Tower Hill Water Tower

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Tower Hill Water Tower
Water tower on Tower Hill, Ormskirk.JPG
The water tower in 2015
Tower Hill Water Tower is located in the Borough of West Lancashire
Tower Hill Water Tower
Location within the Borough of West Lancashire
General information
Type Water tower
Architectural style Romanesque Revival
Location Ormskirk, Lancashire
Country England
Coordinates 53°34′10″N 2°52′21″W / 53.56954°N 2.87242°W / 53.56954; -2.87242Coordinates: 53°34′10″N 2°52′21″W / 53.56954°N 2.87242°W / 53.56954; -2.87242
Construction started 1853
Completed 1854
Client Ormskirk Local Board of Health
Height 17 m (56 ft)
Listed Building – Grade II*
Official name Water tower on Tower Hill
Designated 22 March 1976
Reference no. 1197069[1]

Tower Hill Water Tower is a disused water tower and local landmark in Ormskirk, Lancashire, England. Situated on the east side of Tower Hill, it was built between 1853-4 for Ormskirk Local Board of Health,[1] and is reputed to be the oldest remaining water tower in the country.[2] It was awarded Grade II* listed status in 1976,[1] and is on the Heritage at Risk Register.[3] The area immediately surrounding the tower has been used as allotments since the mid 20th century.[4]


The tower in 1987, before the water tank was removed.

The tower is built in the Romanesque Revival style, constructed of coursed, squared sandstone, and arranged in a square plan. On each side are two narrow full-height Romanesque arches, all with stepped surrounds and arch-bands, and linked by an impost band. Above the arches is a plain frieze with carved grotesques at the corners, topped with machicolated corbelling.[1][5] The stone is a pale red and mottled form of Ormskirk Sandstone, probably extracted from nearby Ruff Wood.[6]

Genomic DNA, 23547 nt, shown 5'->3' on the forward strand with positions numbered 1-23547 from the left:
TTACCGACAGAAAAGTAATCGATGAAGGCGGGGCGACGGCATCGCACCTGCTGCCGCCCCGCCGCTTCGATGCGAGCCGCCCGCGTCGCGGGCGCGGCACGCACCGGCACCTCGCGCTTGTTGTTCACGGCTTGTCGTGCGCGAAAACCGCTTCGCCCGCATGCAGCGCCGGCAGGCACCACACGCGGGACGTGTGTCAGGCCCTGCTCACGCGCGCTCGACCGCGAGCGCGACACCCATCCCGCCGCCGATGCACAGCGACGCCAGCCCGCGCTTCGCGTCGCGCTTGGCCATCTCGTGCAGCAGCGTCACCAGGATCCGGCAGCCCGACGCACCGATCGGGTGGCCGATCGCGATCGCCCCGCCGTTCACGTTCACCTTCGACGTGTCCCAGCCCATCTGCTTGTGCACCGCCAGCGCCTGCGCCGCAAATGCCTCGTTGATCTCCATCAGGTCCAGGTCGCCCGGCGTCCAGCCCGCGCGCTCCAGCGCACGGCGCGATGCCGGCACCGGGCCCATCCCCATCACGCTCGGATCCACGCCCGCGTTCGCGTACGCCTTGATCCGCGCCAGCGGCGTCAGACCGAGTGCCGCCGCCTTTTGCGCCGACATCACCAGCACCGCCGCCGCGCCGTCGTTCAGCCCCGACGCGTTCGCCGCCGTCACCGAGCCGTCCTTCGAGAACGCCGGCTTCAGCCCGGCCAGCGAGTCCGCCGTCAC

In its present state, the tower stands at a height of approximately 17 metres (56 ft). Originally, the stonework was surmounted by a metal water tank with a pitched slate-covered roof, which added an extra 6.2 metres (20 ft) to the height of the structure. Due to its poor condition, the tank was removed in the early 1990s.[2]

Proposed developments[edit]

Planning permission was granted in 1988 for the conversion of the tower into a single dwelling, though the scheme was never implemented. Subsequent applications to convert the tower into offices or an apartment block were either refused or withdrawn.[2] A more recent application for conversion into seven apartments was made in 2004, though this has also been rejected,[2][7] and an appeal against the decision was dismissed in April 2008.[8]

Development of the site has met with opposition from local residents,[2][4] and local Conservative councillor Adrian Owens was amongst critics of the most recent application.[7][9]

See also[edit]


  1. ^ a b c d Historic England. "Water Tower on Tower Hill (1197069)". National Heritage List for England. Retrieved 16 May 2015. 
  2. ^ a b c d e "Planning Permission Application No. 8/2004/1644 and Listed Building Consent Application No. 8/2004/1645". West Lancashire District Council. Retrieved 29 July 2008. [dead link]
  3. ^ Historic England. "Water Tower, Tower Hill, Ormskirk - West Lancashire". Heritage at Risk Register. Retrieved 16 May 2015. 
  4. ^ a b James, Henry (30 January 2008). "Battle to save allotments". Champion. Retrieved 16 May 2015. 
  5. ^ Pollard, Richard; Pevsner, Nikolaus; Sharples, Joseph (2006). Lancashire: Liverpool and the Southwest. Yale University Press. p. 535. ISBN 0-300-10910-5. Retrieved 29 July 2008. 
  6. ^ English Heritage (December 2011). "Strategic Stone Study: A Building Stone Atlas of Lancashire" (PDF). British Geological Survey. p. 15. Retrieved 16 May 2015. 
  7. ^ a b "Planning Rejection first step to a better heritage landmark". Adrian Owens. 29 July 2007. Archived from the original on 13 March 2012. Retrieved 29 July 2008. 
  8. ^ "Ormskirk water tower plan appeal is rejected". Ormskirk and Skelmersdale Advertiser. 7 May 2008. Retrieved 16 May 2015. 
  9. ^ "Consign Water Tower Plan to Reject Bin". Adrian Owens. 27 February 2007. Archived from the original on 13 March 2012. Retrieved 29 July 2008. 

External links[edit]